U.S. markets close in 47 minutes
  • S&P 500

    3,773.52
    +95.09 (+2.59%)
     
  • Dow 30

    30,179.70
    +688.81 (+2.34%)
     
  • Nasdaq

    11,125.17
    +309.73 (+2.86%)
     
  • Russell 2000

    1,766.06
    +57.19 (+3.35%)
     
  • Crude Oil

    86.28
    +2.65 (+3.17%)
     
  • Gold

    1,734.60
    +32.60 (+1.92%)
     
  • Silver

    21.17
    +0.58 (+2.80%)
     
  • EUR/USD

    0.9988
    +0.0161 (+1.64%)
     
  • 10-Yr Bond

    3.6210
    -0.0300 (-0.82%)
     
  • GBP/USD

    1.1462
    +0.0143 (+1.26%)
     
  • USD/JPY

    144.0600
    -0.5600 (-0.39%)
     
  • BTC-USD

    20,084.26
    +519.34 (+2.65%)
     
  • CMC Crypto 200

    455.96
    +10.52 (+2.36%)
     
  • FTSE 100

    7,086.46
    +177.70 (+2.57%)
     
  • Nikkei 225

    26,992.21
    +776.42 (+2.96%)
     

Top 3 Ways to Keep Rodents and Garden Munchers Away from Fall Planted Flower Bulbs

·4 min read

FlowerBulbs.com Announces Tips to Stop Garden Grazers from Ruining Spring Gardens

PHILADELPHIA, Sept. 15, 2022 /PRNewswire-PRWeb/ -- As humans, we enjoy the vibrant blooms of spring-flowering bulbs. Unfortunately, backyard rodents like mice, squirrels, chipmunks, voles, and groundhogs adore tasty bulbs in the fall and blossoms in the spring.

Luckily, there are easy "tricks of the trade" that can prevent munchers from ruining spring garden beds.

Create a Physical Barrier This Fall
Spring-flowering bulbs like tulips, hyacinths, crocus, and daffodils are planted in the fall when hungry rodents are looking for an easy meal. Creating a barrier when planting bulbs makes it more difficult for unwanted grazers to access the bulbs through digging. Ways to create a barrier include:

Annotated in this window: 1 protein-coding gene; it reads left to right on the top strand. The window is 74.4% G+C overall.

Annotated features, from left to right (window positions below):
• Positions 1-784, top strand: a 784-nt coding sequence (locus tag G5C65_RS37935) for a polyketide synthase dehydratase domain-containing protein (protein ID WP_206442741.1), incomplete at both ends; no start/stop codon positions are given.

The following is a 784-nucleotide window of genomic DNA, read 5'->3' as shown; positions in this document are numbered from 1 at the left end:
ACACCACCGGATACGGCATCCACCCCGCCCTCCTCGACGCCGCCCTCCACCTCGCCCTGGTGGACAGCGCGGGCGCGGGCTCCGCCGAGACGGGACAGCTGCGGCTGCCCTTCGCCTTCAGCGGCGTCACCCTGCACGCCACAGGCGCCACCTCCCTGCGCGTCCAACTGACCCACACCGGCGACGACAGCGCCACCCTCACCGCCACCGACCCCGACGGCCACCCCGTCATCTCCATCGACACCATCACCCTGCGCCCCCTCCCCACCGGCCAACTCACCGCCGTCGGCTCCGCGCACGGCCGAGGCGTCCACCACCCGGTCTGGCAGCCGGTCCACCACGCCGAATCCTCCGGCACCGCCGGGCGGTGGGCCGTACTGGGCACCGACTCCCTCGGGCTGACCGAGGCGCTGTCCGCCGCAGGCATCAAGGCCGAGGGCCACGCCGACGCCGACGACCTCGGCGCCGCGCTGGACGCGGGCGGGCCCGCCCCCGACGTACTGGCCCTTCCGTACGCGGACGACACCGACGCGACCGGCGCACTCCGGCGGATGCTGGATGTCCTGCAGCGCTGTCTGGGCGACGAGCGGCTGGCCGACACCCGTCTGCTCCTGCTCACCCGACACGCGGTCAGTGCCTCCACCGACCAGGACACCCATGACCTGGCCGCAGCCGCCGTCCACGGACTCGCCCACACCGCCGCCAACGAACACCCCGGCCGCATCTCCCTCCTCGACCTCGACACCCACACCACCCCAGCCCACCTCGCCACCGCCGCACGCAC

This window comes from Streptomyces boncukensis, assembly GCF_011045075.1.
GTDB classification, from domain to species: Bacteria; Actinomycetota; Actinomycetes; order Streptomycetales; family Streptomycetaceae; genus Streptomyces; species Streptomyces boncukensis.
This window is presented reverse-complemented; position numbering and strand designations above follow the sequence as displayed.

• Chicken Wire – After planting and covering bulbs with soil, cut a piece of chicken wire or hardware cloth to the size of the planted area. Secure the wire to the ground with landscape pins or large rocks. This will deter digging animals from accessing the bulbs. Keep in mind that the wire must be removed in the spring when the bulbs begin to emerge.

  • Gravel – For gardeners that struggle with voles and groundhogs, use sharp gravel underneath and around the bulbs. Start with gravel in the bottom of the hole, then place soil immediately around the bulbs. Finish with a layer of gravel all around the bulb, creating a protective shield. As a bonus, the gravel alongside the bulbs will help with the water drainage.

  • Plant deep – Most bulbs will stand a better chance against critters if buried on the deeper side of their planting instructions. It is important to follow the directions on the package for hole depth, but if the instructions give a range, plant according to the deeper measurement. If the package does not provide a planting depth, a general rule is to plant 2-3 times the length of the bulb. Be sure to pack the soil over the bulbs to make it more difficult for digging pests to access them. Using an auger makes deep planting much easier and faster.

Deter Pests by Masking Scents
Often, rodents are attracted to newly planted bulbs because they can smell them or sense the disturbed soil. They are also attracted to the fragrant blooms in the spring. Mask these scents through strategic planting or repellents.